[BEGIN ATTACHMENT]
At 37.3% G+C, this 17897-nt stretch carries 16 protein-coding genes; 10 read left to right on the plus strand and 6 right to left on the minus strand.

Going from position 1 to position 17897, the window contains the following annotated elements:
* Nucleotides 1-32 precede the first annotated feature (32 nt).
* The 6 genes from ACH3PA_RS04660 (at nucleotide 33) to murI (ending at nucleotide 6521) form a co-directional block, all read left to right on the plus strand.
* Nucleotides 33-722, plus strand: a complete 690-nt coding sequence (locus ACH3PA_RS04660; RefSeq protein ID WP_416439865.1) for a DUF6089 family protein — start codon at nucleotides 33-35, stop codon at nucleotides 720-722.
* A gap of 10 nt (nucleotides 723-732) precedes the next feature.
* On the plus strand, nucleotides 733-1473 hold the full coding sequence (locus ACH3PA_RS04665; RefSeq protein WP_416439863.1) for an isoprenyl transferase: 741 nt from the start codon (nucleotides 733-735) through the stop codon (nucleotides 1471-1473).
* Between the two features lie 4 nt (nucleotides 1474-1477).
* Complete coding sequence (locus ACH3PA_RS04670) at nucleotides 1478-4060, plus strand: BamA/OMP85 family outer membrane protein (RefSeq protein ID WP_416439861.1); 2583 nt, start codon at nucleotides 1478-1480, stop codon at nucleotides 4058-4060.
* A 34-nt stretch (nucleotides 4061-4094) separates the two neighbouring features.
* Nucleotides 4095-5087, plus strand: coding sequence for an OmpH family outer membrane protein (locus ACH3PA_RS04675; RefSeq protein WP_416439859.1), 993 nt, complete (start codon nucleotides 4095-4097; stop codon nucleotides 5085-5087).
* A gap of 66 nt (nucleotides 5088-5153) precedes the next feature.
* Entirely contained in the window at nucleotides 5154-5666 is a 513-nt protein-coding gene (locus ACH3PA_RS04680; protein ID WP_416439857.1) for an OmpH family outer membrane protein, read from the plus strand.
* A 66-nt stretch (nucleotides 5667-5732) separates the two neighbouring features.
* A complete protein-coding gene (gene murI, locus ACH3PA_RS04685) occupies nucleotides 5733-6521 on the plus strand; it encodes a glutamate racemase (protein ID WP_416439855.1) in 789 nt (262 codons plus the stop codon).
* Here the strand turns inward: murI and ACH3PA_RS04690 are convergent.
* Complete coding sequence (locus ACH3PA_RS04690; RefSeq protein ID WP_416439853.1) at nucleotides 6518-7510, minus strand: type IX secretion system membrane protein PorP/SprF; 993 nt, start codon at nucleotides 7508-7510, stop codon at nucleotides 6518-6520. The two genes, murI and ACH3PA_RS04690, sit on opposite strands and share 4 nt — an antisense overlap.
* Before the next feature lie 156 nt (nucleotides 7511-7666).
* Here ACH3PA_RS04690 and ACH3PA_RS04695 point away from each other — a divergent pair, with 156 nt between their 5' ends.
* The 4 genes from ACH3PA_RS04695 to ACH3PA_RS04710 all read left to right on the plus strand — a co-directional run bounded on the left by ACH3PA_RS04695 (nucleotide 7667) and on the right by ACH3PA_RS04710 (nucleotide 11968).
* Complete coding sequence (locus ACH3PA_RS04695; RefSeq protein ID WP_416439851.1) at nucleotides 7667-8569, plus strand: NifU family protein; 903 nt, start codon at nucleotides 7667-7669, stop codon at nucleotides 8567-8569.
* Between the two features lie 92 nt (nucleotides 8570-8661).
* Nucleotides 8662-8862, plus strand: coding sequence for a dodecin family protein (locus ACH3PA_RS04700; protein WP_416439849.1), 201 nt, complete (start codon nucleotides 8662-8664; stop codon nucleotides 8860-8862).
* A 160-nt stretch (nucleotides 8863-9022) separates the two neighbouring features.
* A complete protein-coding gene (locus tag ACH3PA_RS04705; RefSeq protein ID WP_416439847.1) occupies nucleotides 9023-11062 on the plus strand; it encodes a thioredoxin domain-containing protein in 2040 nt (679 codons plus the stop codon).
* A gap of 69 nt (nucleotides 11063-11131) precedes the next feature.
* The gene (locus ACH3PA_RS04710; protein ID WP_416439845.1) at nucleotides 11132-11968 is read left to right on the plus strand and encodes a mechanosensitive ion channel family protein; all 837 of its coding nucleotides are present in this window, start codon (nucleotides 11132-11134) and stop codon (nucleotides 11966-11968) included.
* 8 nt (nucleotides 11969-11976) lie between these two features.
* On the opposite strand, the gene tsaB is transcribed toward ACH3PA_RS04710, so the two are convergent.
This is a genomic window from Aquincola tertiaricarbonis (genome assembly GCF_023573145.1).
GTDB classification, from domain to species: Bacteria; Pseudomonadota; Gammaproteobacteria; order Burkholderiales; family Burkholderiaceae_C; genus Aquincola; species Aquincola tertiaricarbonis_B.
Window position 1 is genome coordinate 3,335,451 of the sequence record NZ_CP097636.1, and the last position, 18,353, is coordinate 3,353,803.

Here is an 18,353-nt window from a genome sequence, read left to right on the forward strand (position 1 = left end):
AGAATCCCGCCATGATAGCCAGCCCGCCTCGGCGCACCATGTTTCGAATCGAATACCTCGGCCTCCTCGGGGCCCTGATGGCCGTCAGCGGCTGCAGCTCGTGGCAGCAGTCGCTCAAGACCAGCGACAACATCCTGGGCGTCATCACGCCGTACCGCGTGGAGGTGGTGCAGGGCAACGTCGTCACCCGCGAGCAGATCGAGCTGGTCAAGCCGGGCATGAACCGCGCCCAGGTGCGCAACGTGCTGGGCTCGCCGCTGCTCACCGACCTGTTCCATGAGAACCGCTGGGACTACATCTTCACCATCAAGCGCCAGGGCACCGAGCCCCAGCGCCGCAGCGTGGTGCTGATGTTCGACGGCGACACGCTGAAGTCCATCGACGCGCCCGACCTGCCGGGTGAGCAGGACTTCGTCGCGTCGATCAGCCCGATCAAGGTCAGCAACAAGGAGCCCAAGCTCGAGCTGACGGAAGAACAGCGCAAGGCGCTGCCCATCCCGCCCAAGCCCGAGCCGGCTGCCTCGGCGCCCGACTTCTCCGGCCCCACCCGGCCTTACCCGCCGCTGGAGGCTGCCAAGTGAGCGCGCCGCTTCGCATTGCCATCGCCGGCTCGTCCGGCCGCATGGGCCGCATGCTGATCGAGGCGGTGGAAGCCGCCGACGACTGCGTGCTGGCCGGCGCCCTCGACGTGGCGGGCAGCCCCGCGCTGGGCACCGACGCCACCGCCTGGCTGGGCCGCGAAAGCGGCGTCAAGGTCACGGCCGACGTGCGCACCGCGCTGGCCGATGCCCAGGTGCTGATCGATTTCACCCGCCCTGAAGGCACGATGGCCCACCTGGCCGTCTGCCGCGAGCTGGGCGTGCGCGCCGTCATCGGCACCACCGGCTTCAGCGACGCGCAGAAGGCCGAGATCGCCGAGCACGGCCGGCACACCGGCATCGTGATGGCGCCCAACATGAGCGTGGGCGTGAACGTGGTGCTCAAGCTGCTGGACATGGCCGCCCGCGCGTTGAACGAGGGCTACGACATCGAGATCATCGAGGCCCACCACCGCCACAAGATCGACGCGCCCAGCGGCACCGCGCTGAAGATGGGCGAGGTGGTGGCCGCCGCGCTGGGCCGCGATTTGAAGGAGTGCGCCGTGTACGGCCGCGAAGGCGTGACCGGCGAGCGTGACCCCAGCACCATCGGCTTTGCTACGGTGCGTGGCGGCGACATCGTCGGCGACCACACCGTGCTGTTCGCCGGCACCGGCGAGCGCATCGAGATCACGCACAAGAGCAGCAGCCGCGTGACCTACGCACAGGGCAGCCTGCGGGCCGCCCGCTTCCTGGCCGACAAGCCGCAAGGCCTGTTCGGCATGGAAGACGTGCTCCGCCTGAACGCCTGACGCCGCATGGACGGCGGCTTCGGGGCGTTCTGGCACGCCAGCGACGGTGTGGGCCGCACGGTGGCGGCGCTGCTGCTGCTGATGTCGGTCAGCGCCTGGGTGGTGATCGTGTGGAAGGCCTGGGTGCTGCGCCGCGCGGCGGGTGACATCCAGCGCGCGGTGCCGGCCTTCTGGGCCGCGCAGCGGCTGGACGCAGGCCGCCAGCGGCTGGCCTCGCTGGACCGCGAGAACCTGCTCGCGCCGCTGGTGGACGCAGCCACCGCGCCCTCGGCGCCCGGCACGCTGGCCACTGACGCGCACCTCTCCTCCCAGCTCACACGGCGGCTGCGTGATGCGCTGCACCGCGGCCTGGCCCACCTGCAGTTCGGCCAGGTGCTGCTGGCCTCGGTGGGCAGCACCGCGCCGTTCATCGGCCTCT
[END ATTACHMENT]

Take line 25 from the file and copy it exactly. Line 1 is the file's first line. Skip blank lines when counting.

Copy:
* A complete protein-coding gene (locus tag ACH3PA_RS04705; RefSeq protein ID WP_416439847.1) occupies nucleotides 9023-11062 on the plus strand; it encodes a thioredoxin domain-containing protein in 2040 nt (679 codons plus the stop codon).